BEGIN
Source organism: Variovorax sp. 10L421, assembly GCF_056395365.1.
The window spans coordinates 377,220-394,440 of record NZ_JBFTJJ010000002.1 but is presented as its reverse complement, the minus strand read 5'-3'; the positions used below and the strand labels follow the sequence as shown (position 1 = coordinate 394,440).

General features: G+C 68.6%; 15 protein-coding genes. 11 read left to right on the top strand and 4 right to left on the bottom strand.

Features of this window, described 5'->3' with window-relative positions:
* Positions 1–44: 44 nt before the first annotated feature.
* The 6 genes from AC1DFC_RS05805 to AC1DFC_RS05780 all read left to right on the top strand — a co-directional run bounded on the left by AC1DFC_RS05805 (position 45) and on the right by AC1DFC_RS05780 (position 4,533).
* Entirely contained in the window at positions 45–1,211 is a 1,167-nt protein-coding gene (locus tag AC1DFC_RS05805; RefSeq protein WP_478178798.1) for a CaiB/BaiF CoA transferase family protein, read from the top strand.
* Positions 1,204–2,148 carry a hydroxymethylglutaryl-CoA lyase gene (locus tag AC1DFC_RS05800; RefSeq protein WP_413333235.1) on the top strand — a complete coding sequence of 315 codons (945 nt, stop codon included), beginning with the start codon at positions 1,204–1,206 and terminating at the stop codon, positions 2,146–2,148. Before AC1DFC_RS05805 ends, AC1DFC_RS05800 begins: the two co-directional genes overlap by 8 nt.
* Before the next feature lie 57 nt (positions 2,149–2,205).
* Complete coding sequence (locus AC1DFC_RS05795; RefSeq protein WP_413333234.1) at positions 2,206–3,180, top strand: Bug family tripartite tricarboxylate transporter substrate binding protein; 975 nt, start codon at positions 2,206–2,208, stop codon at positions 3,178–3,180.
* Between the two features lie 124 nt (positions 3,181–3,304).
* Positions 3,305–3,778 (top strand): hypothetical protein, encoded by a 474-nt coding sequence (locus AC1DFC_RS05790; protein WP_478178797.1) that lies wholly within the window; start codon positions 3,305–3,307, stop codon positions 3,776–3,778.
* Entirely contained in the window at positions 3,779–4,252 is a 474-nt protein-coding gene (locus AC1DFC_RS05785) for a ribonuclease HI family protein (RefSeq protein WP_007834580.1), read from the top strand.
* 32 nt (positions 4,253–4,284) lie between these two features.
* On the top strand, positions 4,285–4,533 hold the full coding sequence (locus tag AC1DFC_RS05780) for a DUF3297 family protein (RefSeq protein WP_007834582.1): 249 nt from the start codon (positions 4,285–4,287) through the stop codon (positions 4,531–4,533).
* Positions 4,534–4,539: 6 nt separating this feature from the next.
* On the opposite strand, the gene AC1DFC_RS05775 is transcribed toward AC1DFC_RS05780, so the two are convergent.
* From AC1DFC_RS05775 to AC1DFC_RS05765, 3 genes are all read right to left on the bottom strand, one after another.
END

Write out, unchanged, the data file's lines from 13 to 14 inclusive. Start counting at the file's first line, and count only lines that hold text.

* Entirely contained in the window at positions 3,779–4,252 is a 474-nt protein-coding gene (locus AC1DFC_RS05785) for a ribonuclease HI family protein (RefSeq protein WP_007834580.1), read from the top strand.
* 32 nt (positions 4,253–4,284) lie between these two features.